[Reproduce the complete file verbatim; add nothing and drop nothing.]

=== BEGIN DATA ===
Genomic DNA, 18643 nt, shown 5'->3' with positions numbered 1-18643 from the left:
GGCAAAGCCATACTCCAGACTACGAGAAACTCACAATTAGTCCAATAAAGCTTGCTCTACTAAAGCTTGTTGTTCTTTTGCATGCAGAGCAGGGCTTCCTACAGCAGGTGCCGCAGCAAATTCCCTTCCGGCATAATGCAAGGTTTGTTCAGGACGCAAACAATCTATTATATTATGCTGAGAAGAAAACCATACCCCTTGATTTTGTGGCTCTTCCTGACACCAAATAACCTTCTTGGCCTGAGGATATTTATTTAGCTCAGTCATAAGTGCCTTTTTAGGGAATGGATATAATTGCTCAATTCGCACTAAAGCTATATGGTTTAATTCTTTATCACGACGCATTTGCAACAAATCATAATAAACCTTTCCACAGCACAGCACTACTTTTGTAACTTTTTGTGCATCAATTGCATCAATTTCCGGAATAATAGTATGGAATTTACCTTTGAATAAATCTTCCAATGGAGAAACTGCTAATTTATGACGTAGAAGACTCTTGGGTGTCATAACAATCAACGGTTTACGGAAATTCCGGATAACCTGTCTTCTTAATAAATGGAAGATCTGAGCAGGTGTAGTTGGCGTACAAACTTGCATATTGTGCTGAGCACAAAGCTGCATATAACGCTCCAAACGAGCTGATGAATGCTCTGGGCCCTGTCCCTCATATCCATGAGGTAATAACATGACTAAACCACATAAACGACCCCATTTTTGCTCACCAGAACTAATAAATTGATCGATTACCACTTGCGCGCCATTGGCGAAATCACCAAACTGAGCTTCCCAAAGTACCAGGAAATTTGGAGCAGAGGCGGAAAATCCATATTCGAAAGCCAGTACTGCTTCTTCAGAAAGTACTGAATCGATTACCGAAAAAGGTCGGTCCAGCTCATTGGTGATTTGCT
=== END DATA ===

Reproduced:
Genomic DNA, 18643 nt, shown 5'->3' with positions numbered 1-18643 from the left:
GGCAAAGCCATACTCCAGACTACGAGAAACTCACAATTAGTCCAATAAAGCTTGCTCTACTAAAGCTTGTTGTTCTTTTGCATGCAGAGCAGGGCTTCCTACAGCAGGTGCCGCAGCAAATTCCCTTCCGGCATAATGCAAGGTTTGTTCAGGACGCAAACAATCTATTATATTATGCTGAGAAGAAAACCATACCCCTTGATTTTGTGGCTCTTCCTGACACCAAATAACCTTCTTGGCCTGAGGATATTTATTTAGCTCAGTCATAAGTGCCTTTTTAGGGAATGGATATAATTGCTCAATTCGCACTAAAGCTATATGGTTTAATTCTTTATCACGACGCATTTGCAACAAATCATAATAAACCTTTCCACAGCACAGCACTACTTTTGTAACTTTTTGTGCATCAATTGCATCAATTTCCGGAATAATAGTATGGAATTTACCTTTGAATAAATCTTCCAATGGAGAAACTGCTAATTTATGACGTAGAAGACTCTTGGGTGTCATAACAATCAACGGTTTACGGAAATTCCGGATAACCTGTCTTCTTAATAAATGGAAGATCTGAGCAGGTGTAGTTGGCGTACAAACTTGCATATTGTGCTGAGCACAAAGCTGCATATAACGCTCCAAACGAGCTGATGAATGCTCTGGGCCCTGTCCCTCATATCCATGAGGTAATAACATGACTAAACCACATAAACGACCCCATTTTTGCTCACCAGAACTAATAAATTGATCGATTACCACTTGCGCGCCATTGGCGAAATCACCAAACTGAGCTTCCCAAAGTACCAGGAAATTTGGAGCAGAGGCGGAAAATCCATATTCGAAAGCCAGTACTGCTTCTTCAGAAAGTACTGAATCGATTACCGAAAAAGGTCGGTCCAGCTCATTGGTGATTTGCT